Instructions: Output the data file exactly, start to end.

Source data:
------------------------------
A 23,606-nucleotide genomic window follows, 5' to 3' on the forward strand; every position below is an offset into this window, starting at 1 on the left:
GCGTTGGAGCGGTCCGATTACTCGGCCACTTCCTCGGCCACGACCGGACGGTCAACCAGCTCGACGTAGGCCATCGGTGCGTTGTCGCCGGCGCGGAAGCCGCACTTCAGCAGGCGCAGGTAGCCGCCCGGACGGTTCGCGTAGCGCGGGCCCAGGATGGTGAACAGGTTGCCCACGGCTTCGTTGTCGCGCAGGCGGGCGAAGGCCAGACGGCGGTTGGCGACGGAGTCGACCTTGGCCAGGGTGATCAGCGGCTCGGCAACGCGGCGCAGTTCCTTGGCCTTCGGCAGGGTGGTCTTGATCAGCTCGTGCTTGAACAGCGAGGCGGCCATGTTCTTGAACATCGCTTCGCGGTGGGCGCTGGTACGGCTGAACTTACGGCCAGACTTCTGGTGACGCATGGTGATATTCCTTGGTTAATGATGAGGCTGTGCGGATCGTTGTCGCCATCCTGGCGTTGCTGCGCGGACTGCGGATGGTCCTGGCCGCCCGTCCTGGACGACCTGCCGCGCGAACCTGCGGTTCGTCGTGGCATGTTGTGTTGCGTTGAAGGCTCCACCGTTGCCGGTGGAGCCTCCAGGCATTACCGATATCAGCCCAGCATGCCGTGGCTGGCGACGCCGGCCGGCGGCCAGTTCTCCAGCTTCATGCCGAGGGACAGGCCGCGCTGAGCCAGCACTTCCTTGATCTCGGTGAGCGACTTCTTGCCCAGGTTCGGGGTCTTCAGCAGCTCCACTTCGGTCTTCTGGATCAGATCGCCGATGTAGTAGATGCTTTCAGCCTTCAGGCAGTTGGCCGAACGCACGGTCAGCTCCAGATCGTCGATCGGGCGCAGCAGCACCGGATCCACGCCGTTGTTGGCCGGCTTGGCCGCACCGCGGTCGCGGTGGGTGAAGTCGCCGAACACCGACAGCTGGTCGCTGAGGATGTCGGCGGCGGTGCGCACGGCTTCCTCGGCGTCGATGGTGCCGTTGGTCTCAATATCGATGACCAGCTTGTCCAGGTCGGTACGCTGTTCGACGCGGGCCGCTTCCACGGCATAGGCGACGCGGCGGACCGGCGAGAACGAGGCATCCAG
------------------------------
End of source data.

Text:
A 23,606-nucleotide genomic window follows, 5' to 3' on the forward strand; every position below is an offset into this window, starting at 1 on the left:
GCGTTGGAGCGGTCCGATTACTCGGCCACTTCCTCGGCCACGACCGGACGGTCAACCAGCTCGACGTAGGCCATCGGTGCGTTGTCGCCGGCGCGGAAGCCGCACTTCAGCAGGCGCAGGTAGCCGCCCGGACGGTTCGCGTAGCGCGGGCCCAGGATGGTGAACAGGTTGCCCACGGCTTCGTTGTCGCGCAGGCGGGCGAAGGCCAGACGGCGGTTGGCGACGGAGTCGACCTTGGCCAGGGTGATCAGCGGCTCGGCAACGCGGCGCAGTTCCTTGGCCTTCGGCAGGGTGGTCTTGATCAGCTCGTGCTTGAACAGCGAGGCGGCCATGTTCTTGAACATCGCTTCGCGGTGGGCGCTGGTACGGCTGAACTTACGGCCAGACTTCTGGTGACGCATGGTGATATTCCTTGGTTAATGATGAGGCTGTGCGGATCGTTGTCGCCATCCTGGCGTTGCTGCGCGGACTGCGGATGGTCCTGGCCGCCCGTCCTGGACGACCTGCCGCGCGAACCTGCGGTTCGTCGTGGCATGTTGTGTTGCGTTGAAGGCTCCACCGTTGCCGGTGGAGCCTCCAGGCATTACCGATATCAGCCCAGCATGCCGTGGCTGGCGACGCCGGCCGGCGGCCAGTTCTCCAGCTTCATGCCGAGGGACAGGCCGCGCTGAGCCAGCACTTCCTTGATCTCGGTGAGCGACTTCTTGCCCAGGTTCGGGGTCTTCAGCAGCTCCACTTCGGTCTTCTGGATCAGATCGCCGATGTAGTAGATGCTTTCAGCCTTCAGGCAGTTGGCCGAACGCACGGTCAGCTCCAGATCGTCGATCGGGCGCAGCAGCACCGGATCCACGCCGTTGTTGGCCGGCTTGGCCGCACCGCGGTCGCGGTGGGTGAAGTCGCCGAACACCGACAGCTGGTCGCTGAGGATGTCGGCGGCGGTGCGCACGGCTTCCTCGGCGTCGATGGTGCCGTTGGTCTCAATATCGATGACCAGCTTGTCCAGGTCGGTACGCTGTTCGACGCGGGCCGCTTCCACGGCATAGGCGACGCGGCGGACCGGCGAGAACGAGGCATCCAG